Wednesday, January 28, 2004

Can't find a job in Podunk, then get the hell out of town

Podunkians awoke today to a blustery snowstorm and a cold wind blowing through the town. And the weather wasn't the only thing blowing cold and throwing bluster. At a community forum on BC Benefits, Podunkians were treated to a dose of tough love from a representative of the provincial government.

As an April 1st deadline for welfare reductions or elimination approaches, Ian Harrower, assistant community relations officer for the Ministry of Human Resources gave the advice that "if there aren't jobs available locally, then you may have to consider moving".

The forum featured many local Podunkians expressing concern and worry about their fates as the local economy continues to decline and struggle. The official unemployment rate of approximately 12% is widely derided as a tad optimistic, there being precious little in the way of continuous employment available in the Podunk these days.

And while the flack from the Ministry may be speaking a truth, "if there's no work, then move on" there are bigger issues to concern ourselves with. For example a depopulation campaign blessed by the provincial government is not exactly a pro-active approach to developing the beloved "Heartland" of the Liberal government. As more and more people feel the need to leave, then more and more services decline, the base of a vibrant economy becomes unstable and then the cycle repeats itself endlessly. I'm not sure that targeting the most vulnerable part of your society is the way to approach a brave new world of social engineering.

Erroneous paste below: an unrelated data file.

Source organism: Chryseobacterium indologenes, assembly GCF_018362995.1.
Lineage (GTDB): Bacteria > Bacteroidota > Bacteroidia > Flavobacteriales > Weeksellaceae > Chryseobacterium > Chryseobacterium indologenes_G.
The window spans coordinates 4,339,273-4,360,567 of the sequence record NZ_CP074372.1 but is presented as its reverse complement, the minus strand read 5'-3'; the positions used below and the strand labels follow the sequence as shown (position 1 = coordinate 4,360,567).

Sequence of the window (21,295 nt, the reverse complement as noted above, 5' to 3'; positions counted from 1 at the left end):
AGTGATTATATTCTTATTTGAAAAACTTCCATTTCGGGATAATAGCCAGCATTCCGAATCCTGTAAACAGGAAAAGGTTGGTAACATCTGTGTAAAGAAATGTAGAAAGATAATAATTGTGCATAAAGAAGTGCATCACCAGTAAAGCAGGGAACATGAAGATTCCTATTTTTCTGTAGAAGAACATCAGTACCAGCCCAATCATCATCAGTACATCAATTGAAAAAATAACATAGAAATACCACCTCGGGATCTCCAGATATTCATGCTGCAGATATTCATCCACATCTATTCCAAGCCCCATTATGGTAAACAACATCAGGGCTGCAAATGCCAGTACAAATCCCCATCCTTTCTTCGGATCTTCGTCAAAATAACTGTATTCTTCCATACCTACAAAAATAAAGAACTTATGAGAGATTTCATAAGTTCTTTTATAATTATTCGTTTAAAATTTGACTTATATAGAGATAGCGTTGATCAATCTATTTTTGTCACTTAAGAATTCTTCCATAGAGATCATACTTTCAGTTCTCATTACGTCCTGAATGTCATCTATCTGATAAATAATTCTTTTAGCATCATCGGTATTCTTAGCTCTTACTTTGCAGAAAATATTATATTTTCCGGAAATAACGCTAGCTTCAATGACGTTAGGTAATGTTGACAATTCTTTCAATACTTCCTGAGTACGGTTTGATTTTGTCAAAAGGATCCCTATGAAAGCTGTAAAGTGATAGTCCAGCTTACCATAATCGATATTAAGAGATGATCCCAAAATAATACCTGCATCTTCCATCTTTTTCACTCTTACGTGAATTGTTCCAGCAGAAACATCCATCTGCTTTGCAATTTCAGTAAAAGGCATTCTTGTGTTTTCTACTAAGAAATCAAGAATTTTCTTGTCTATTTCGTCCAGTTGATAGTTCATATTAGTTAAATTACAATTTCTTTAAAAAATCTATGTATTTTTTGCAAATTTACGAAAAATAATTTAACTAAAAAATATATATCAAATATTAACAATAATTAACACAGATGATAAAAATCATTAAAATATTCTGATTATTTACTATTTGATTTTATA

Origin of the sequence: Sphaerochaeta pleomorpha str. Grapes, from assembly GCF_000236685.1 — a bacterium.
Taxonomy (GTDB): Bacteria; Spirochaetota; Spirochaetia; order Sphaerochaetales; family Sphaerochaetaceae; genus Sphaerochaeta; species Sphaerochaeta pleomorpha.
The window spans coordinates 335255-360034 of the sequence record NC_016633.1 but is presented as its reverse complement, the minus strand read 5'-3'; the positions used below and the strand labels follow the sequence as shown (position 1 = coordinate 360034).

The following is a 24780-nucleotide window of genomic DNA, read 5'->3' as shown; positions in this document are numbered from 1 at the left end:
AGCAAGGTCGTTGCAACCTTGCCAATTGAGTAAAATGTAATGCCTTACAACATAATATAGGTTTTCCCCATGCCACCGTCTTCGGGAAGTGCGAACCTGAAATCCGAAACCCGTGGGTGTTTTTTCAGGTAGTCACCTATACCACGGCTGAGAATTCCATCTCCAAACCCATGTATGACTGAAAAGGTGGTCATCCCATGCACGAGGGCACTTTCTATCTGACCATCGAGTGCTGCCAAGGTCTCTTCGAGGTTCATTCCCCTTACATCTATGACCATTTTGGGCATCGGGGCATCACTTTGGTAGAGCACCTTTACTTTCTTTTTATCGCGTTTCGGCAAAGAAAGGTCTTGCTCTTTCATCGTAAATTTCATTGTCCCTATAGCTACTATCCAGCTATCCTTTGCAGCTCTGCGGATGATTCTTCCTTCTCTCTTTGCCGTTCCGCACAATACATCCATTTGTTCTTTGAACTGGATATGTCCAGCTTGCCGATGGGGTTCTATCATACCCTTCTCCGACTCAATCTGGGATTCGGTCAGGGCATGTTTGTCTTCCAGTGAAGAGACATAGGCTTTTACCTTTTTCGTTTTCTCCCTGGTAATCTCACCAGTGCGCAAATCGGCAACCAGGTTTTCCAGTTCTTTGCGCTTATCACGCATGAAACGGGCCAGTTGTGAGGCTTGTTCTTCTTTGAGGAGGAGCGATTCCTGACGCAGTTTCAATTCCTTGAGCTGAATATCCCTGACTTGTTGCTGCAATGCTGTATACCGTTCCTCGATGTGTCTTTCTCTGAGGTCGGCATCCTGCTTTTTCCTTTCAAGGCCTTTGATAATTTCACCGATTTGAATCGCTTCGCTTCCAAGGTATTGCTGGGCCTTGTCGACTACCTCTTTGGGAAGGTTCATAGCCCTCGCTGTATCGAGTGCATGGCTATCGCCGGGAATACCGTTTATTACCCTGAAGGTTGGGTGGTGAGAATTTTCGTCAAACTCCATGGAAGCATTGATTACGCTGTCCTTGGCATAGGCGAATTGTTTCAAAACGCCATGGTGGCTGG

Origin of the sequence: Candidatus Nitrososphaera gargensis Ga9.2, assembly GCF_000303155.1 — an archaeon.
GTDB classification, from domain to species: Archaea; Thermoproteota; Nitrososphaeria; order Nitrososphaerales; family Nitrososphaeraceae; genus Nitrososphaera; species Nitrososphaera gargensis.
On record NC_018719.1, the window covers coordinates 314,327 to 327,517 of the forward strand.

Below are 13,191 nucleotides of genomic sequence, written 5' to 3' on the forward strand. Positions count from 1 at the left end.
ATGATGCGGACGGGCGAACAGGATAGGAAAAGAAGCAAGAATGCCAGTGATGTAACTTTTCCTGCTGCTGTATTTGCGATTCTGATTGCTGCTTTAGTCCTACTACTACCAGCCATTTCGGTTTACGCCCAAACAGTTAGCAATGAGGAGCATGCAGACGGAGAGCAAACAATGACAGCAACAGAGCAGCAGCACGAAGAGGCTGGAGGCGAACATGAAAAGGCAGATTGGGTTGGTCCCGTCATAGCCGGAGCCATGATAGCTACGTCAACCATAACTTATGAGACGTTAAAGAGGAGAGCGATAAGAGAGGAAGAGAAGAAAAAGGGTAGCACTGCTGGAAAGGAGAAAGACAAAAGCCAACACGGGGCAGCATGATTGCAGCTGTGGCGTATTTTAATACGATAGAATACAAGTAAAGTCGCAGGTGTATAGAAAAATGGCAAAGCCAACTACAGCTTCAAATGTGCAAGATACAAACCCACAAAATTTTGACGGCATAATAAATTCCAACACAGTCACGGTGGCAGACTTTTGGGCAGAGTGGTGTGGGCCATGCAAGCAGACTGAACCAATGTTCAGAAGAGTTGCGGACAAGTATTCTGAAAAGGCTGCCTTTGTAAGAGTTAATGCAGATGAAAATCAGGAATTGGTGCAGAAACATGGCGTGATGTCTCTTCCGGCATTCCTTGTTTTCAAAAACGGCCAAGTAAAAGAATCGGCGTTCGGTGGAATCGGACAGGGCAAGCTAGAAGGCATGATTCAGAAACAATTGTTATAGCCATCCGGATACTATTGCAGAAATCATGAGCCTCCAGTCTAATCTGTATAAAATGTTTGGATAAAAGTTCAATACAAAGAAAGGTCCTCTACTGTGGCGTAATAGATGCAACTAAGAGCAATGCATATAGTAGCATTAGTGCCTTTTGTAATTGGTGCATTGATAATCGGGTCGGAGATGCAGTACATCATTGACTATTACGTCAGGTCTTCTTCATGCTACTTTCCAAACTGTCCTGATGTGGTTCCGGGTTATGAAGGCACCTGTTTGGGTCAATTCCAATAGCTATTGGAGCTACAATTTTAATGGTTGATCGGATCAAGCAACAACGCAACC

Lots of finger pointing and blame assessment to go around here. The local Podunk council seems to have gone out of it's way to drive any form of industry away over the years. Chasing after failed forest product processors, instead of attracting other more stable industries to the city. Exploring industries that may employ a number of people but at a vastly reduced rate of pay and seasonal employment, leading to a limited family income and of course less of the purchases that drive a city, homes and cars.

Woe is Podunk in it's winter of discontent. No warm words about potential anymore, no promises of better times just around the corner. Instead the cool calculated advice to just get up, pack up and go. The government has great plans for our province, if only those troublesome poor people would only get with the program..

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